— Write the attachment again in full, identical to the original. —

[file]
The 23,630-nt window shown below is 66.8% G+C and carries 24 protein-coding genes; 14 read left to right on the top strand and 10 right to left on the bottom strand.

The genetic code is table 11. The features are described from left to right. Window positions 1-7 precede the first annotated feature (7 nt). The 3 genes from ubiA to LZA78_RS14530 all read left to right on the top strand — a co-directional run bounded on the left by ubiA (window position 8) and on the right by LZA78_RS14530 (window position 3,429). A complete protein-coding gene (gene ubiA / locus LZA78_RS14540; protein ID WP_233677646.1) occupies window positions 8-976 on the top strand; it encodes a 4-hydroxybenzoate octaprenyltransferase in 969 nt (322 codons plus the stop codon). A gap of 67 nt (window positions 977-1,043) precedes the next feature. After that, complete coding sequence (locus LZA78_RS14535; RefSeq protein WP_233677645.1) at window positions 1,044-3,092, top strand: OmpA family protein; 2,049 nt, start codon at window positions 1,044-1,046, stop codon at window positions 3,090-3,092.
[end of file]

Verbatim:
The 23,630-nt window shown below is 66.8% G+C and carries 24 protein-coding genes; 14 read left to right on the top strand and 10 right to left on the bottom strand.

The genetic code is table 11. The features are described from left to right. Window positions 1-7 precede the first annotated feature (7 nt). The 3 genes from ubiA to LZA78_RS14530 all read left to right on the top strand — a co-directional run bounded on the left by ubiA (window position 8) and on the right by LZA78_RS14530 (window position 3,429). A complete protein-coding gene (gene ubiA / locus LZA78_RS14540; protein ID WP_233677646.1) occupies window positions 8-976 on the top strand; it encodes a 4-hydroxybenzoate octaprenyltransferase in 969 nt (322 codons plus the stop codon). A gap of 67 nt (window positions 977-1,043) precedes the next feature. After that, complete coding sequence (locus LZA78_RS14535; RefSeq protein WP_233677645.1) at window positions 1,044-3,092, top strand: OmpA family protein; 2,049 nt, start codon at window positions 1,044-1,046, stop codon at window positions 3,090-3,092.